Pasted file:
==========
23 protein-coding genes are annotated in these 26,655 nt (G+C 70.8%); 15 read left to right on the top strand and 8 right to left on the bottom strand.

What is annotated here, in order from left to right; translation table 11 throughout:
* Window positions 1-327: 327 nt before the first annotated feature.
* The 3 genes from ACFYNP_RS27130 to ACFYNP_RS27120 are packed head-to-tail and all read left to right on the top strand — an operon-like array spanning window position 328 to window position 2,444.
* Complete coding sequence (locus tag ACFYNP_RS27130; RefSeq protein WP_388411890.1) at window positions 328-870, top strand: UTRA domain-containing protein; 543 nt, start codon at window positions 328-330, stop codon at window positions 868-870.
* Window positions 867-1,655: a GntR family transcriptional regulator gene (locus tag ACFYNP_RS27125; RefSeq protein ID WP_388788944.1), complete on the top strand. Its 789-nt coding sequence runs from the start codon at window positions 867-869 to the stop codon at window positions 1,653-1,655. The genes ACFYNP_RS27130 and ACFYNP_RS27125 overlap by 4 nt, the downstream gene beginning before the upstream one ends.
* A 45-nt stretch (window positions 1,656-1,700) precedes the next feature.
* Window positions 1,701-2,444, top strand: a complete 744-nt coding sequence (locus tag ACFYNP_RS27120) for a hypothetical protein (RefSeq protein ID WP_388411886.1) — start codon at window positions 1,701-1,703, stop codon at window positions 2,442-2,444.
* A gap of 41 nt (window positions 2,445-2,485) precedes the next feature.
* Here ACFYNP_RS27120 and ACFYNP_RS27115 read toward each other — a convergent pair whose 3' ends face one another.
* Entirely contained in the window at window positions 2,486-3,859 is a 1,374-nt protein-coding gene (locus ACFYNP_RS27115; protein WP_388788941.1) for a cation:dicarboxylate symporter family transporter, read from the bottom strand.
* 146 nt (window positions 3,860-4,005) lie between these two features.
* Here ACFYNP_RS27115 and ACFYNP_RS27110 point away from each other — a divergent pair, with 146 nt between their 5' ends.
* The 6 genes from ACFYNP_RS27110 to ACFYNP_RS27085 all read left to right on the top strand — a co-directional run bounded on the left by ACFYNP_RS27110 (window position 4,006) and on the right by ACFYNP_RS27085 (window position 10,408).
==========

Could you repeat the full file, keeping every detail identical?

23 protein-coding genes are annotated in these 26,655 nt (G+C 70.8%); 15 read left to right on the top strand and 8 right to left on the bottom strand.

What is annotated here, in order from left to right; translation table 11 throughout:
* Window positions 1-327: 327 nt before the first annotated feature.
* The 3 genes from ACFYNP_RS27130 to ACFYNP_RS27120 are packed head-to-tail and all read left to right on the top strand — an operon-like array spanning window position 328 to window position 2,444.
* Complete coding sequence (locus tag ACFYNP_RS27130; RefSeq protein WP_388411890.1) at window positions 328-870, top strand: UTRA domain-containing protein; 543 nt, start codon at window positions 328-330, stop codon at window positions 868-870.
* Window positions 867-1,655: a GntR family transcriptional regulator gene (locus tag ACFYNP_RS27125; RefSeq protein ID WP_388788944.1), complete on the top strand. Its 789-nt coding sequence runs from the start codon at window positions 867-869 to the stop codon at window positions 1,653-1,655. The genes ACFYNP_RS27130 and ACFYNP_RS27125 overlap by 4 nt, the downstream gene beginning before the upstream one ends.
* A 45-nt stretch (window positions 1,656-1,700) precedes the next feature.
* Window positions 1,701-2,444, top strand: a complete 744-nt coding sequence (locus tag ACFYNP_RS27120) for a hypothetical protein (RefSeq protein ID WP_388411886.1) — start codon at window positions 1,701-1,703, stop codon at window positions 2,442-2,444.
* A gap of 41 nt (window positions 2,445-2,485) precedes the next feature.
* Here ACFYNP_RS27120 and ACFYNP_RS27115 read toward each other — a convergent pair whose 3' ends face one another.
* Entirely contained in the window at window positions 2,486-3,859 is a 1,374-nt protein-coding gene (locus ACFYNP_RS27115; protein WP_388788941.1) for a cation:dicarboxylate symporter family transporter, read from the bottom strand.
* 146 nt (window positions 3,860-4,005) lie between these two features.
* Here ACFYNP_RS27115 and ACFYNP_RS27110 point away from each other — a divergent pair, with 146 nt between their 5' ends.
* The 6 genes from ACFYNP_RS27110 to ACFYNP_RS27085 all read left to right on the top strand — a co-directional run bounded on the left by ACFYNP_RS27110 (window position 4,006) and on the right by ACFYNP_RS27085 (window position 10,408).